Stacks of Money

teenagers and materialism, part 1

here’s an article i wrote a few years ago on teenagers and materialism. i thought it was worth a revisit.

A Different Spin on the Problem of Materialism

I have a friend who’s on welfare. He’s brilliant and creative and funny. He’s a fantastic writer, and has dreams of getting published. As employment, he’s waiting for that dream to come true. His wife had a minor injury at work a few years ago and went on disability. Now, if she gets a job, the disability will be cut off. So they have absolutely no money. And they have three teenage kids (all of whom, by the way, are fully capable of getting a job and helping the family, but don’t).

My friend’s teenage kids, who have an nice gaming system, feel completely ripped off that they can’t get the newest gaming system. They lounge around the house complaining about how much it sucks that their parents can’t get them the new system, while dozens of games for the fully functional gaming system at their feet retire to the land of forgotten toys.

Why does this bug me so much? Well, a few reasons. But the reality is, the whole thing bugs me because it exposes everyone’s materialism–certainly my friend’s teenage kids, but also my friend and his wife, and yes, even mine. See, while I really enjoy this friend, and like hanging out with him, I’ve not yet had him over to my own home. I’m concerned that he will only see me as a source for money or other stuff. I don’t have that newest gaming system, but I have a lot of stuff. And the potential that my friend could view me as a potential lava-flow of cash only exposes me! If I weren’t materialistic, and a champion-level collector of new gadgetry, my friend’s potential perspective wouldn’t be an issue.

Let’s face it: we’re all materialistic (at least most of us). Trying to say that this generation of teenagers is so different, so much worse–I’m not sure I buy it (ha, get it? “Buy” it!). Anyone young enough to have completely missed World War II (that would be most of us) has no real sense of limitations on spending. So what is different about today’s teenagers and materialism?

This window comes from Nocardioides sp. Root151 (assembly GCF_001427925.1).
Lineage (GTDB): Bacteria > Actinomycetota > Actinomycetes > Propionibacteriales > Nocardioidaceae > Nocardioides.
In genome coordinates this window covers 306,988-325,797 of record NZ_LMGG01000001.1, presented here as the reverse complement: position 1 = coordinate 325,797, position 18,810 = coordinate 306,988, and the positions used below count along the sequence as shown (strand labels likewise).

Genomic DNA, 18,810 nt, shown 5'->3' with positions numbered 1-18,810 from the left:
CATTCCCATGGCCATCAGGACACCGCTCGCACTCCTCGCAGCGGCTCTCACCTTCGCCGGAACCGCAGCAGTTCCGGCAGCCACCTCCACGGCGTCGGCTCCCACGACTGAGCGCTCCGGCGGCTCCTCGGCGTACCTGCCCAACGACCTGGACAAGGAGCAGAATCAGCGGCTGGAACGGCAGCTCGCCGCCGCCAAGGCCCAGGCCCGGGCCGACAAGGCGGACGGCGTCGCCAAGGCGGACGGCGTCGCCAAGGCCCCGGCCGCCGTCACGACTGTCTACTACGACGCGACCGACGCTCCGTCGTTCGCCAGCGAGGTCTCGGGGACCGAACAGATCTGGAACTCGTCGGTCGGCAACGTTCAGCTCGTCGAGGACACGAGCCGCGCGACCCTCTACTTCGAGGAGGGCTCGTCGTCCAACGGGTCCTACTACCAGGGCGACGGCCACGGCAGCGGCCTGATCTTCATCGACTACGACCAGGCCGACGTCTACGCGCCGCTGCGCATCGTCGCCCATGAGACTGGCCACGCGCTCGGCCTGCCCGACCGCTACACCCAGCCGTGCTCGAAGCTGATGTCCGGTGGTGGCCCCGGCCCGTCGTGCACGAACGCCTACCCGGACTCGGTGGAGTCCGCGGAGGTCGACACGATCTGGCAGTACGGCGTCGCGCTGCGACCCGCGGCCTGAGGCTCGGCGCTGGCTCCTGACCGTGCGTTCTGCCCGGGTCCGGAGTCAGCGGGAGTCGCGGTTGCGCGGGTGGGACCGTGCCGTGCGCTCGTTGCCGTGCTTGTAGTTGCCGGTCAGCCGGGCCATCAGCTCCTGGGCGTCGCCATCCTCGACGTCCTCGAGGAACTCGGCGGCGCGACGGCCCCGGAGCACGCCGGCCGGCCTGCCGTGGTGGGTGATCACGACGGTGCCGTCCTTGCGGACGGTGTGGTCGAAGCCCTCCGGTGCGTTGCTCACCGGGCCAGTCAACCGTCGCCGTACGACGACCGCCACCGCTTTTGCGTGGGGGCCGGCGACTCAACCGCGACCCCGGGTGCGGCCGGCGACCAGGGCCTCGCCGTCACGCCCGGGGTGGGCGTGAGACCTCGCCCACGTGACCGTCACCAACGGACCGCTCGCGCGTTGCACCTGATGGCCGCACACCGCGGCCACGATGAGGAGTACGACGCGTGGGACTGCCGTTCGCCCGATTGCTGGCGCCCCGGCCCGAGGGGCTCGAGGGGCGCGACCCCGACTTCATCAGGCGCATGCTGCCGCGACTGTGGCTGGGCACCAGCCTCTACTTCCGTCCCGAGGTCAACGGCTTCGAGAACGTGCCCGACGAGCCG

Well, first of all, they are materialistic. They want stuff. They have massive spending power, and Madison Avenue spend millions of dollars to open the pocketbooks of teenagers. This is overly simplistic, but there are a couple key factors in play here:
– There have always been materialistic stuff-hoarding people. But materialism was never embraced as a cultural norm–as something to be proud of–until the 1980s.
– Connected to that reality, teenagers today embrace the materialism they see exhibited in their homes and the world around them. They have lived with a heightened materialism their entire lives.

This is one of the reasons we tend to notice the materialism of teenagers. Especially for those of us who were teenagers prior to the 90s (for me, WAY-prior to the 90s!), there is a new embracing of stuff that wasn’t present to the same degree when we were teenagers.

tomorrow: “talking about the evils of materialism is like talking about the evils of water to fish–it just doesn’t compute.”

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